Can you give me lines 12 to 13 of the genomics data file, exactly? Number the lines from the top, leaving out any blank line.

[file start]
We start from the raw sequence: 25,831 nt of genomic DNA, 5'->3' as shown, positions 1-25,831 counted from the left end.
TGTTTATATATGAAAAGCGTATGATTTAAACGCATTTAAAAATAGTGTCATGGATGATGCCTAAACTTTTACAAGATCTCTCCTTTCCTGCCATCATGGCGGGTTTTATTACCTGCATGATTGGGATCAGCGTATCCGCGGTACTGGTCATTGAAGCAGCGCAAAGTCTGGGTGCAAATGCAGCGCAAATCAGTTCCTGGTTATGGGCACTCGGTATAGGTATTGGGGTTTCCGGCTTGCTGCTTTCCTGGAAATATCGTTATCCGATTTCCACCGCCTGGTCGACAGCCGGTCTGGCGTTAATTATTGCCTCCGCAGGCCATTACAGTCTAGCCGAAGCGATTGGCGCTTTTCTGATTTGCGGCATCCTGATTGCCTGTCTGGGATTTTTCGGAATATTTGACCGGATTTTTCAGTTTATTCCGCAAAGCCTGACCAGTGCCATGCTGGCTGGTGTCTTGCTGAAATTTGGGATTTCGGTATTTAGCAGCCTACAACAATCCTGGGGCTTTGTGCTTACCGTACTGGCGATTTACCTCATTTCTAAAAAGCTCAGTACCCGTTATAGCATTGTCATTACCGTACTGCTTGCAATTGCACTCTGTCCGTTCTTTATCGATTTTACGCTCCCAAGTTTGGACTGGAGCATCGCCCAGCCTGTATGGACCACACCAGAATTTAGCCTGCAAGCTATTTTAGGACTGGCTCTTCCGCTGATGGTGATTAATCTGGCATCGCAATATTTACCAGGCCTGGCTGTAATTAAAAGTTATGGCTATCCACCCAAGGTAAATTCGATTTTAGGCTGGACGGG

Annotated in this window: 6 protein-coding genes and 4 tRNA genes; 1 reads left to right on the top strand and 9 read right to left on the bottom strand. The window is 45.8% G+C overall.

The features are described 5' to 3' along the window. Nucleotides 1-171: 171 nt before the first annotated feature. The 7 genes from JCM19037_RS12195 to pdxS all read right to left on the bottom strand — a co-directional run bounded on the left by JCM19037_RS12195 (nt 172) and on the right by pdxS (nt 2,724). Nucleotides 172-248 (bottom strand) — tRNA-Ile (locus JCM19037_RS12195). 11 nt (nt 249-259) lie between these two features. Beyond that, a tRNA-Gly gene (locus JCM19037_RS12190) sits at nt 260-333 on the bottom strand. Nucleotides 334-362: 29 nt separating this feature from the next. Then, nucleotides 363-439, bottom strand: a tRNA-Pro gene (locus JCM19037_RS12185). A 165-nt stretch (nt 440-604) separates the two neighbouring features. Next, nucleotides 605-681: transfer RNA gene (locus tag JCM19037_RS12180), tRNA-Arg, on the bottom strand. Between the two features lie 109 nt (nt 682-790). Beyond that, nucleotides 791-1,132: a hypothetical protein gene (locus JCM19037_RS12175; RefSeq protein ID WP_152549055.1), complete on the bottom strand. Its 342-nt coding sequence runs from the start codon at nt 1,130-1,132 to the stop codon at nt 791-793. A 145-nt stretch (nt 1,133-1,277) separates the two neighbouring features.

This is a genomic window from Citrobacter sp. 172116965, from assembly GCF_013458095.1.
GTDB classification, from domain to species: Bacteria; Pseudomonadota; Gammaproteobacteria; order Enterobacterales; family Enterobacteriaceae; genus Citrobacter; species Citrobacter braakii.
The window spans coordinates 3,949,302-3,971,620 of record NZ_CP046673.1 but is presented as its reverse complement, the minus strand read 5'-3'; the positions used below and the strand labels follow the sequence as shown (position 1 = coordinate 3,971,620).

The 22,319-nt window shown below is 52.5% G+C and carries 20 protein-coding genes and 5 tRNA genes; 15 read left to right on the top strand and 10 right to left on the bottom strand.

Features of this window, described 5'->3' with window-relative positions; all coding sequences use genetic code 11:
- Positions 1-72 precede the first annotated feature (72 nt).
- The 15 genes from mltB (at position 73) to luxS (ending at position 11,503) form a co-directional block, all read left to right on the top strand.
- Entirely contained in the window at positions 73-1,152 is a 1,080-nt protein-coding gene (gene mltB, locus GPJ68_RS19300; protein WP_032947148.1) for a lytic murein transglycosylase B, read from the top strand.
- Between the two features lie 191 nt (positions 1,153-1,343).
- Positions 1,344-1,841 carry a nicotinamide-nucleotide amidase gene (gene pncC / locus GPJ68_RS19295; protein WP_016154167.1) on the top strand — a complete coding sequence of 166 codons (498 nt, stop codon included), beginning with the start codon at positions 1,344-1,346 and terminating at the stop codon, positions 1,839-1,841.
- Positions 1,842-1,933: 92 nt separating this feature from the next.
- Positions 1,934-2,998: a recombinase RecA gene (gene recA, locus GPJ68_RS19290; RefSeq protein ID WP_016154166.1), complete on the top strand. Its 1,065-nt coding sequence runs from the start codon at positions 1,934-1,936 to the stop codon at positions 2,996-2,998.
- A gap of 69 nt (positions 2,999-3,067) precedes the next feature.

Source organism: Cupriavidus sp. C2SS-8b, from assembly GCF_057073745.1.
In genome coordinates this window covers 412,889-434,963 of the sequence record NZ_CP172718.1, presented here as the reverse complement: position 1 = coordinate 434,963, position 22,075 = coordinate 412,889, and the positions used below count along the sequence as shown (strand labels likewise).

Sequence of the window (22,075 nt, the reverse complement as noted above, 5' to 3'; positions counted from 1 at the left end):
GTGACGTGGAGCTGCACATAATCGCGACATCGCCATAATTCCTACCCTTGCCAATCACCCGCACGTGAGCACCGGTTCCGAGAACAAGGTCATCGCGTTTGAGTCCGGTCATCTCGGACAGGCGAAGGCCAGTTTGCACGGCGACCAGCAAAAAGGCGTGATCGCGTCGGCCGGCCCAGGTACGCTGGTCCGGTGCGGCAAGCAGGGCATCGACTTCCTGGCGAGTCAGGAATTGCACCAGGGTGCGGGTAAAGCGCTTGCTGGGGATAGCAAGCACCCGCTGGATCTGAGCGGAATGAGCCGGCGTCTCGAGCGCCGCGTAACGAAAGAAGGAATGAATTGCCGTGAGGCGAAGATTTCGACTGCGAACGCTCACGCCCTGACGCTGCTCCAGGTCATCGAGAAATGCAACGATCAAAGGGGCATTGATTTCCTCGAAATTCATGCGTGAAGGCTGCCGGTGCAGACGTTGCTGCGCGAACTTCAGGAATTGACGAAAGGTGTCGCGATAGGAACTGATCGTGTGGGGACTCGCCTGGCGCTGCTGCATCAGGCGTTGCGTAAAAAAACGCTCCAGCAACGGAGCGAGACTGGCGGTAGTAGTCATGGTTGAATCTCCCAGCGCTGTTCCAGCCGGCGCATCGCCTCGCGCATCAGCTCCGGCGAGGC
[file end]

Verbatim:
- Entirely contained in the window at positions 73-1,152 is a 1,080-nt protein-coding gene (gene mltB, locus GPJ68_RS19300; protein WP_032947148.1) for a lytic murein transglycosylase B, read from the top strand.
- Between the two features lie 191 nt (positions 1,153-1,343).